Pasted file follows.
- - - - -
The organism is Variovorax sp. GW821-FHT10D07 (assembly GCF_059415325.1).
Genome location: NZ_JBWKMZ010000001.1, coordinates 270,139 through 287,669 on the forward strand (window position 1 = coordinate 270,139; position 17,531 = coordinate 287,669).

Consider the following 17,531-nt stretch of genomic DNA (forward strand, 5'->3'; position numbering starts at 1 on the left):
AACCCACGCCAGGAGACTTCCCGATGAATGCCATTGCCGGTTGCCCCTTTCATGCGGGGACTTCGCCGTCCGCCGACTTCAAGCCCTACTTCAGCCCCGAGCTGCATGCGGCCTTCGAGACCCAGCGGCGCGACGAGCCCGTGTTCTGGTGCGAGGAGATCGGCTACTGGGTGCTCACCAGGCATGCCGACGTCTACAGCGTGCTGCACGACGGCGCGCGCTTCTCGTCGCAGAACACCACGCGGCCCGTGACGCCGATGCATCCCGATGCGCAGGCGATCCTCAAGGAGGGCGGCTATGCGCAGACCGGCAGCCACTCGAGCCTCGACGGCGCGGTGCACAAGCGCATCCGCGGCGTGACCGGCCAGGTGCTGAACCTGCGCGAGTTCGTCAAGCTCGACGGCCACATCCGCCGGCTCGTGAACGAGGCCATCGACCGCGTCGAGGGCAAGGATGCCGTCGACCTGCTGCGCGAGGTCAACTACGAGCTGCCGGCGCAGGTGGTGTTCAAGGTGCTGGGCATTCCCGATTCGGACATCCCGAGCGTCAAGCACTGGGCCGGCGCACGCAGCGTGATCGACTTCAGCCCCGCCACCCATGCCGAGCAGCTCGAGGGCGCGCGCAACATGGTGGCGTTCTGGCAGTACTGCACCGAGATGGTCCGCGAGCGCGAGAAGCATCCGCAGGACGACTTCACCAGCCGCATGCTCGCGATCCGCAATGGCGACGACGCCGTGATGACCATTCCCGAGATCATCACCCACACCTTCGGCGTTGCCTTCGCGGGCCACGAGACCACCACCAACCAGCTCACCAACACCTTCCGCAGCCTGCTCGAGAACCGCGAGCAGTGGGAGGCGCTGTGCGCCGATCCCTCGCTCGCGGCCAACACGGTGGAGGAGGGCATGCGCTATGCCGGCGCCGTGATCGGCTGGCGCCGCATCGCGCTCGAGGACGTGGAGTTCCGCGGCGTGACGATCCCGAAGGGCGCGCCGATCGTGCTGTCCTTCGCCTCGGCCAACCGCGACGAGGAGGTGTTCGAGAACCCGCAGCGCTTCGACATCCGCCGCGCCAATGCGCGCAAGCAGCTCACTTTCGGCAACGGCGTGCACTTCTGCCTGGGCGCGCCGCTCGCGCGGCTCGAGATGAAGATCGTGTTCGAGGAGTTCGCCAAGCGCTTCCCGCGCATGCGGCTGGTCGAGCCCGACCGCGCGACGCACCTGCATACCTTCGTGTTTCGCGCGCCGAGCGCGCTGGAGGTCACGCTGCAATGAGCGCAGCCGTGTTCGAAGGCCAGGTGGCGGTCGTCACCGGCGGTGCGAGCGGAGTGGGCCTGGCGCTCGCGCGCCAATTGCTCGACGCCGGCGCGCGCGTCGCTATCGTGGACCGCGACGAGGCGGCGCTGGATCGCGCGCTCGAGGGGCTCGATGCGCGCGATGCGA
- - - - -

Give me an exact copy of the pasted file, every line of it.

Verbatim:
The organism is Variovorax sp. GW821-FHT10D07 (assembly GCF_059415325.1).
Genome location: NZ_JBWKMZ010000001.1, coordinates 270,139 through 287,669 on the forward strand (window position 1 = coordinate 270,139; position 17,531 = coordinate 287,669).

Consider the following 17,531-nt stretch of genomic DNA (forward strand, 5'->3'; position numbering starts at 1 on the left):
AACCCACGCCAGGAGACTTCCCGATGAATGCCATTGCCGGTTGCCCCTTTCATGCGGGGACTTCGCCGTCCGCCGACTTCAAGCCCTACTTCAGCCCCGAGCTGCATGCGGCCTTCGAGACCCAGCGGCGCGACGAGCCCGTGTTCTGGTGCGAGGAGATCGGCTACTGGGTGCTCACCAGGCATGCCGACGTCTACAGCGTGCTGCACGACGGCGCGCGCTTCTCGTCGCAGAACACCACGCGGCCCGTGACGCCGATGCATCCCGATGCGCAGGCGATCCTCAAGGAGGGCGGCTATGCGCAGACCGGCAGCCACTCGAGCCTCGACGGCGCGGTGCACAAGCGCATCCGCGGCGTGACCGGCCAGGTGCTGAACCTGCGCGAGTTCGTCAAGCTCGACGGCCACATCCGCCGGCTCGTGAACGAGGCCATCGACCGCGTCGAGGGCAAGGATGCCGTCGACCTGCTGCGCGAGGTCAACTACGAGCTGCCGGCGCAGGTGGTGTTCAAGGTGCTGGGCATTCCCGATTCGGACATCCCGAGCGTCAAGCACTGGGCCGGCGCACGCAGCGTGATCGACTTCAGCCCCGCCACCCATGCCGAGCAGCTCGAGGGCGCGCGCAACATGGTGGCGTTCTGGCAGTACTGCACCGAGATGGTCCGCGAGCGCGAGAAGCATCCGCAGGACGACTTCACCAGCCGCATGCTCGCGATCCGCAATGGCGACGACGCCGTGATGACCATTCCCGAGATCATCACCCACACCTTCGGCGTTGCCTTCGCGGGCCACGAGACCACCACCAACCAGCTCACCAACACCTTCCGCAGCCTGCTCGAGAACCGCGAGCAGTGGGAGGCGCTGTGCGCCGATCCCTCGCTCGCGGCCAACACGGTGGAGGAGGGCATGCGCTATGCCGGCGCCGTGATCGGCTGGCGCCGCATCGCGCTCGAGGACGTGGAGTTCCGCGGCGTGACGATCCCGAAGGGCGCGCCGATCGTGCTGTCCTTCGCCTCGGCCAACCGCGACGAGGAGGTGTTCGAGAACCCGCAGCGCTTCGACATCCGCCGCGCCAATGCGCGCAAGCAGCTCACTTTCGGCAACGGCGTGCACTTCTGCCTGGGCGCGCCGCTCGCGCGGCTCGAGATGAAGATCGTGTTCGAGGAGTTCGCCAAGCGCTTCCCGCGCATGCGGCTGGTCGAGCCCGACCGCGCGACGCACCTGCATACCTTCGTGTTTCGCGCGCCGAGCGCGCTGGAGGTCACGCTGCAATGAGCGCAGCCGTGTTCGAAGGCCAGGTGGCGGTCGTCACCGGCGGTGCGAGCGGAGTGGGCCTGGCGCTCGCGCGCCAATTGCTCGACGCCGGCGCGCGCGTCGCTATCGTGGACCGCGACGAGGCGGCGCTGGATCGCGCGCTCGAGGGGCTCGATGCGCGCGATGCGA